7. Astropy Collaboration (Robitaille, T. P., et al.) 2013, A&A, 558, A33 [Google Scholar]
  8. Astropy Collaboration (Price-Whelan, A. M., et al.) 2018, AJ, 156, 123 [Google Scholar]
  9. Auvergne, M., Bodin, P., Boisnard, L., et al. 2009, A&A, 506, 411 [Google Scholar]
  10. Blanco-Cuaresma, S. 2019, MNRAS, 486, 2075 [Google Scholar]
  11. Blanco-Cuaresma, S., Soubiran, C., Heiter, U., & Jofré, P. 2014, A&A, 569, A111 [Google Scholar]
  12. Borsa, F., Allart, R., Casasayas-Barris, N., et al. 2021, A&A, 645, A24 [EDP Sciences] [Google Scholar]
  13. Borucki, W. J., Koch, D., Basri, G., et al. 2010, Science, 327, 977 [Google Scholar]
  14. Boyajian, T. S., McAlister, H. A., van Belle, G., et al. 2012a, ApJ, 746, 101 [Google Scholar]
  15. Boyajian, T. S., von Braun, K., van Belle, G., et al. 2012b, ApJ, 757, 112 [Google Scholar]
  16. Boyajian, T., von Braun, K., Feiden, G. A., et al. 2015, MNRAS, 447, 846 [Google Scholar]
  17. Bressan, A., Marigo, P., Girardi, L., et al. 2012, MNRAS, 427, 127 [Google Scholar]
  18. Brewer, J. M., Fischer, D. A., Valenti, J. A., & Piskunov, N. 2016, ApJS, 225, 32 [Google Scholar]
  19. Brooke, J. S. A., Bernath, P. F., Schmidt, T. W., & Bacskay, G. B. 2013, J. Quant. Spectr. Rad. Transf., 124, 11 [Google Scholar]
  20. Brucalassi, A., Tsantaki, M., Magrini, L., et al. 2021, Exp. Astron, in press, [arXiv:2101.02242] [Google Scholar]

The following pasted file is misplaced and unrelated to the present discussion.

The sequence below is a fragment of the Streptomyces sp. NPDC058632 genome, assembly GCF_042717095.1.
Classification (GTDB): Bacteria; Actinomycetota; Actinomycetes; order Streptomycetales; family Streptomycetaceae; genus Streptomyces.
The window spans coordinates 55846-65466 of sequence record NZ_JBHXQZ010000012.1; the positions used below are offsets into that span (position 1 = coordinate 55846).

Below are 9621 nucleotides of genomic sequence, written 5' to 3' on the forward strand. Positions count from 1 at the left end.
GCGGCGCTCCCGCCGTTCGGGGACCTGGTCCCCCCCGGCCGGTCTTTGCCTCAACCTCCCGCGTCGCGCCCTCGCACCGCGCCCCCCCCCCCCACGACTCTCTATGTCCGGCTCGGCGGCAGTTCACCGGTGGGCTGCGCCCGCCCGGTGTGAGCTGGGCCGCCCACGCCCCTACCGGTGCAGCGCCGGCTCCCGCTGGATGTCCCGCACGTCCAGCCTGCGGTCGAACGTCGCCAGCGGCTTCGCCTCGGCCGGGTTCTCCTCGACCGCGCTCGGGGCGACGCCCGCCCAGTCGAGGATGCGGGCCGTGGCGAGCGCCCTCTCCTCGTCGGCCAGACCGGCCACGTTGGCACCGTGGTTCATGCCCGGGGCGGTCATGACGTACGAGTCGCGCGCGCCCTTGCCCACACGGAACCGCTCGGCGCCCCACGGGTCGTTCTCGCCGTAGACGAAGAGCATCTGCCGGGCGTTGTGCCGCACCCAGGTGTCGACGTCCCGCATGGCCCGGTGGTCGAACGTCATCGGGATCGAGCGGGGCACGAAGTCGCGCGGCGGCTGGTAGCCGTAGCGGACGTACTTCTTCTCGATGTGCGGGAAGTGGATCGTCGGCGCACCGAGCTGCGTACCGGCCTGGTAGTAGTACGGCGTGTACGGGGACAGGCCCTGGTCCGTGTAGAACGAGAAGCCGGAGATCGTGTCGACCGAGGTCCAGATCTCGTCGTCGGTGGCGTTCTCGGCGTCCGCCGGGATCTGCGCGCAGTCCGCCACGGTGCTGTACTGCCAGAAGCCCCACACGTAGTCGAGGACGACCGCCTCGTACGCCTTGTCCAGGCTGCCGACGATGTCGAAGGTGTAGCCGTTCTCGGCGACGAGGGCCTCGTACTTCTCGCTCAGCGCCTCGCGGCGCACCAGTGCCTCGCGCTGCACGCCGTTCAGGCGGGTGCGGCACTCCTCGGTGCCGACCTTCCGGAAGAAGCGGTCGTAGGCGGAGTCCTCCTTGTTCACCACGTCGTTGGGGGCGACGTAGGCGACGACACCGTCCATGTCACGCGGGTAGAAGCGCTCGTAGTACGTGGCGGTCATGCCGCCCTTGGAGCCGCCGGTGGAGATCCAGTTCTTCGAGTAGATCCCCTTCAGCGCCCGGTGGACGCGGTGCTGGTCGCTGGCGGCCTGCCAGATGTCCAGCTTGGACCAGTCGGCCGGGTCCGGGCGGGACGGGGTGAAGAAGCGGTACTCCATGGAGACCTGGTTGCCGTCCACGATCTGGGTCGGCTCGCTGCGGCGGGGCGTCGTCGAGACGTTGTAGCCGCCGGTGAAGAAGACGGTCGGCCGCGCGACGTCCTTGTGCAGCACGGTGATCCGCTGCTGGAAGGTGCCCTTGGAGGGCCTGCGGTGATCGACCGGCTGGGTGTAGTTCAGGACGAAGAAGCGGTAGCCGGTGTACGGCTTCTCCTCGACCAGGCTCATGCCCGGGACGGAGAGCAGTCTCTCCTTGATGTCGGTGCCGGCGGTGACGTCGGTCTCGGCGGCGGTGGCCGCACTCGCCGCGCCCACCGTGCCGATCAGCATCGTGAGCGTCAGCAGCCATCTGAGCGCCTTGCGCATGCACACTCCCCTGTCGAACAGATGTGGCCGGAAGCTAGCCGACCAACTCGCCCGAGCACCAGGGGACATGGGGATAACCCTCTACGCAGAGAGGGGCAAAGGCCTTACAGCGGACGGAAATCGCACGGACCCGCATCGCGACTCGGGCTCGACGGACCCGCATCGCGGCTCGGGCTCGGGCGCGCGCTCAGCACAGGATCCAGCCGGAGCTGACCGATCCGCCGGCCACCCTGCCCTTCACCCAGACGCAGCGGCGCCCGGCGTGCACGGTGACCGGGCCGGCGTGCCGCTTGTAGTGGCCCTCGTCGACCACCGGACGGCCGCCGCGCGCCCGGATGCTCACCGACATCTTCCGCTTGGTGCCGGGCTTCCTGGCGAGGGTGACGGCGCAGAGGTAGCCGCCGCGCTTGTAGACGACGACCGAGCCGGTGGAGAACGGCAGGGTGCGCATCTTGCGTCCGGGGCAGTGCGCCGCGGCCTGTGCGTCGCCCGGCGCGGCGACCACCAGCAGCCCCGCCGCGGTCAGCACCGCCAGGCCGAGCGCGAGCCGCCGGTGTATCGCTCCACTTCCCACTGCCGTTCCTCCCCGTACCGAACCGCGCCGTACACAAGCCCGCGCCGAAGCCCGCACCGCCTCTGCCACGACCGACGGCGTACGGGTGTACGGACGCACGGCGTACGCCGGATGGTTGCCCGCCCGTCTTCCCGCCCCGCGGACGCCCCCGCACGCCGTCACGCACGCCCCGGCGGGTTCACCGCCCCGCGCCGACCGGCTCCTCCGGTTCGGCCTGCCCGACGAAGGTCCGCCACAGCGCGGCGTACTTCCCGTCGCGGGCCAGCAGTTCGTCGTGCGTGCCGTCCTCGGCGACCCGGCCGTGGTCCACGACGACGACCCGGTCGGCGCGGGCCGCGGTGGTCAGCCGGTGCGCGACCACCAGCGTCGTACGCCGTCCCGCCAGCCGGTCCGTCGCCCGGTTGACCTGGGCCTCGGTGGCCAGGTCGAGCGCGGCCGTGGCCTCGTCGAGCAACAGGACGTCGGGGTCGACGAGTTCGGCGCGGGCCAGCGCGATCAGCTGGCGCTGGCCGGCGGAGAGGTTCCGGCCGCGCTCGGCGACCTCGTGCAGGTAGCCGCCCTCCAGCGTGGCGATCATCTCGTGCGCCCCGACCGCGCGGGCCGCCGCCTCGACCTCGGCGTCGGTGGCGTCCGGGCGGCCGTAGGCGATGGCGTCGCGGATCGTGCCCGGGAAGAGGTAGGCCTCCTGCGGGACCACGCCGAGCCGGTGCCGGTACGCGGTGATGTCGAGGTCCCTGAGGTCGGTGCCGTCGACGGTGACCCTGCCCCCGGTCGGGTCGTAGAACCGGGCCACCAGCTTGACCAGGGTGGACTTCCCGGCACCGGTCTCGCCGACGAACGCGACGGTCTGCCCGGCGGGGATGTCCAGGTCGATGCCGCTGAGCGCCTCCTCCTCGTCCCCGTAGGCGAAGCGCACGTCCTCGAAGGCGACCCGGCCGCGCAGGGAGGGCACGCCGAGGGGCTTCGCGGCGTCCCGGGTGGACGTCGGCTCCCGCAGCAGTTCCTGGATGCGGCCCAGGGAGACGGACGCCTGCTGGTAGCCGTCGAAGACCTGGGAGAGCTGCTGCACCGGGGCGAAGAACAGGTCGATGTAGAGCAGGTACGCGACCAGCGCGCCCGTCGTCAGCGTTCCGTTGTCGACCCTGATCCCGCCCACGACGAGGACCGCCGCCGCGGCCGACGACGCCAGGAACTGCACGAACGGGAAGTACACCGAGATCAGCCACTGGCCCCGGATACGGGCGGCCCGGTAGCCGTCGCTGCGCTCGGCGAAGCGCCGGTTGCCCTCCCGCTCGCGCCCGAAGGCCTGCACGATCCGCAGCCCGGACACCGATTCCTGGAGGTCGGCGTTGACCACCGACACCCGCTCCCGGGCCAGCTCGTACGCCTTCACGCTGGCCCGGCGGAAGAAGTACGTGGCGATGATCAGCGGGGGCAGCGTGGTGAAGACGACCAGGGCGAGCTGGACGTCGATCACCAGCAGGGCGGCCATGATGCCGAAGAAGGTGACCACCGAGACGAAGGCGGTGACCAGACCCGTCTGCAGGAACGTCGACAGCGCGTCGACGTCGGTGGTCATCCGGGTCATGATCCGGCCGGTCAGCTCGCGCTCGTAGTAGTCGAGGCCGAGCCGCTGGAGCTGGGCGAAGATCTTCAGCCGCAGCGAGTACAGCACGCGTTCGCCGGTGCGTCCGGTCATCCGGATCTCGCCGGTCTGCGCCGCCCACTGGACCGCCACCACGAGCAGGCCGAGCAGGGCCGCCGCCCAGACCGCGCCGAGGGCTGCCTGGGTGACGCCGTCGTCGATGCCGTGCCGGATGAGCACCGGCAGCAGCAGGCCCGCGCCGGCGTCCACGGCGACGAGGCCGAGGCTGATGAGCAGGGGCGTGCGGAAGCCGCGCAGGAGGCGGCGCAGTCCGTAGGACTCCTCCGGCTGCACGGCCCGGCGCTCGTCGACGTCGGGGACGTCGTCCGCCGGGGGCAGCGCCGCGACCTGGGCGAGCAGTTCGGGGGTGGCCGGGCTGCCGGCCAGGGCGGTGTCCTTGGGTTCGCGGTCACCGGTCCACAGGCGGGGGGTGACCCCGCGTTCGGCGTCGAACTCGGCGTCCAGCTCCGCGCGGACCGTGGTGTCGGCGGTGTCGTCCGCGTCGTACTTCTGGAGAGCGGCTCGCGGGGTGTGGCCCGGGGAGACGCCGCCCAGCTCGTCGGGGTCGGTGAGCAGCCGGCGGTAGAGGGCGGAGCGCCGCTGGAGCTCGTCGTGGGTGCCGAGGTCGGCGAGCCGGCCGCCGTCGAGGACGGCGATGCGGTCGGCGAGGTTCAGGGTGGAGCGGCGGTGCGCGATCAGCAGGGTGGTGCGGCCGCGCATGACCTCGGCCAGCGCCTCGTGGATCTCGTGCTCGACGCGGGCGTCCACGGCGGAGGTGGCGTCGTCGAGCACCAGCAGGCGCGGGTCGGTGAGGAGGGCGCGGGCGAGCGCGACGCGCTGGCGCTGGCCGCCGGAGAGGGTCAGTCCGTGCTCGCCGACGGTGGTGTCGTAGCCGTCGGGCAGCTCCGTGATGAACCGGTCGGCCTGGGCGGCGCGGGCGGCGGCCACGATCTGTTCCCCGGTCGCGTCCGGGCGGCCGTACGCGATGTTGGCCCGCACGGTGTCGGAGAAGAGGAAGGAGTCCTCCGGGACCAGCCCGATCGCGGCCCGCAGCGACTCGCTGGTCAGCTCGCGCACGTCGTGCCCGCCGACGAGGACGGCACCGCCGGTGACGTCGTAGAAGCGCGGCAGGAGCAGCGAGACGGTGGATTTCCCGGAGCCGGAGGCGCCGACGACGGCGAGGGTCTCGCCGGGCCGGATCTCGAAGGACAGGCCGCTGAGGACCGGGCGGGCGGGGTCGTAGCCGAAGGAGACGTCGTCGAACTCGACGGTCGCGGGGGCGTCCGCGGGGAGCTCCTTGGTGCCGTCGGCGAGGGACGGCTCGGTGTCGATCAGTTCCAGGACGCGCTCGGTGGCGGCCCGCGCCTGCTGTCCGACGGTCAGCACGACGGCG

21. Buder, S., Lind, K., Ness, M. K., et al. 2019, A&A, 624, A19 [Google Scholar]
  22. Buder, S., Sharma, S., Kos, J., et al. 2021, MNRAS, 506, 150 [Google Scholar]
  23. Cargile, P. A., Conroy, C., Johnson, B. D., et al. 2020, ApJ, 900, 28 [Google Scholar]
  24. Casasayas-Barris, N., Pallé, E., Yan, F., et al. 2020, A&A, 635, A206 [Google Scholar]
  25. Cosentino, R., Lovis, C., Pepe, F., et al. 2012, in Ground-based and Airborne Instrumentation for Astronomy IV, eds. I. S. McLean, S. K. Ramsay, H. Takami, et al., SPIE Conf. Ser., 8446, 84461V [Google Scholar]
  26. Czekala, I., Andrews, S. M., Mandel, K. S., Hogg, D. W., & Green, G. M. 2015, ApJ, 812, 128 [Google Scholar]
  27. Czesla, S., Klocová, T., Khalafinejad, S., Wolter, U., & Schmitt, J. H. M. M. 2015, A&A, 582, A51 [Google Scholar]
  28. Dalton, G., Trager, S., Abrams, D. C., et al. 2018, in Ground-based and Airborne Instrumentation for Astronomy VII, SPIE Conf. Ser., 10702, 107021B [Google Scholar]
  29. da Silva, L., Girardi, L., Pasquini, L., et al. 2006, A&A, 458, 609 [Google Scholar]